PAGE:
If all the buildup valves are closed, in step 162 the prevailing accumulator pressure change dPSP/dt is compared with the setpoint change. If the prevailing value is smaller than the (lower) setpoint value, in succeeding step 164 it is examined whether the change in the accumulator pressure is smaller than a preselected limiting value, for example, 0.5 bar/sec. In this case, in accordance with step 166, a fault situation is established, in accordance with which no buildup in pressure occurs during charging. For example, this can be due to the fact that the pump, despite the triggering, is not running, that leakage has occurred in the area of the pressure supply, that air is present in the intake line of the pump, and/or that the accumulator pressure sensor is defective. This fault condition is indicated and is filed in a memory unit, and, in accordance with step 168, the switch is made to a purely hydraulic operation of the brake system, due to faulty pressure supply. For this purpose, the separating valves MV_TVR and MV_TVL are opened. In addition, all other solenoid valves pass over into the uncharged state. Then, brake pressure can be built up by the driver using the main cylinder, the opened separating valves, and the brake line to the front wheels. In this emergency brake operation, the rear wheels remain unbraked.
If step 164 reveals that in the course of a change within the preselected setpoint change, the speed of the accumulator pressure buildup exceeds the threshold value monitored in step 164, then, in accordance with step 170, the assumption is made of a too-small pressure buildup during charging. A too-small pressure buildup of this type can arise in a reduced pump performance as a result of undervoltage or inner leakage, as a result of air or blockage in the intake line, as a result of leakage to the outside or via the buildup valves, which are generally closed, as a result of a pressure sensor fault, or as a result of a too-soft accumulator. The corresponding fault condition is indicated and is filed in the fault memory. Then, in accordance with step 168, the emergency braking operation is initiated.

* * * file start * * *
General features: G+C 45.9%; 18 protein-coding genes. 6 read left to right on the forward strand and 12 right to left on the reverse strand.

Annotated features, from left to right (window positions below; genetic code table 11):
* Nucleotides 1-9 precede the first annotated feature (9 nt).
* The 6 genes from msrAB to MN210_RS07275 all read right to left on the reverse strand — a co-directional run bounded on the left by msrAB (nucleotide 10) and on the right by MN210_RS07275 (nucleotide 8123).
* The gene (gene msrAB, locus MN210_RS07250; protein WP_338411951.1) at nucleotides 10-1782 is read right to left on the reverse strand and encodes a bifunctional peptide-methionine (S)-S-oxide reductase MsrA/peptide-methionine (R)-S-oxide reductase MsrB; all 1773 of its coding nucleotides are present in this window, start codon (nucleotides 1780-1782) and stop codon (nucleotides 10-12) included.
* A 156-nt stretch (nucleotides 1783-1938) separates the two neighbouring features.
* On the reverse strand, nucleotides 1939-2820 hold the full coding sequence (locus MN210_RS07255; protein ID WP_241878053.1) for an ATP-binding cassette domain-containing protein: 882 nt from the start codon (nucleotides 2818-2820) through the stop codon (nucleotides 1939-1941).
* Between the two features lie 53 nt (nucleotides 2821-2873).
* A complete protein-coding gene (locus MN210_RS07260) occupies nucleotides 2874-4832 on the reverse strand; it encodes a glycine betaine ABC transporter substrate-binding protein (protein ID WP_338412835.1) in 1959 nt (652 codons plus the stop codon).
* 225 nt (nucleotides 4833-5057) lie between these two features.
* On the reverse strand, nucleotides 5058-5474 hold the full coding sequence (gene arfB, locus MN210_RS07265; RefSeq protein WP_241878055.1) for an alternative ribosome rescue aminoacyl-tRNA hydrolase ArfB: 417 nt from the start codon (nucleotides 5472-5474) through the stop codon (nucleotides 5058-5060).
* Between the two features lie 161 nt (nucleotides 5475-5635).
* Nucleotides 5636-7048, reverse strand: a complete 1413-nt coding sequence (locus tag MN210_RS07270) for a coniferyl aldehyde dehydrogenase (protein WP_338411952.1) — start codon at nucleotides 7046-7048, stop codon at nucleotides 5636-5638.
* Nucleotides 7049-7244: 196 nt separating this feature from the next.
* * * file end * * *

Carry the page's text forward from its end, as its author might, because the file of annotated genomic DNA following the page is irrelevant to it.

If it was not determined in step 162 that the accumulator pressure change was smaller than the preselected setpoint value, in the succeeding step 172, it is examined whether the gradient is larger than the (upper) setpoint value. If the accumulator pressure gradient is larger than the preselected setpoint value, then in accordance with step 174, a too-steep pressure buildup is indicated during charging. For example, this results from an accumulator that is too hard, if it is blocked or if gas has escaped, or in response to an accumulator pressure sensor fault. The corresponding fault condition is indicated and filed in memory, and the brake system in accordance with step 168, is switched to emergency braking operation.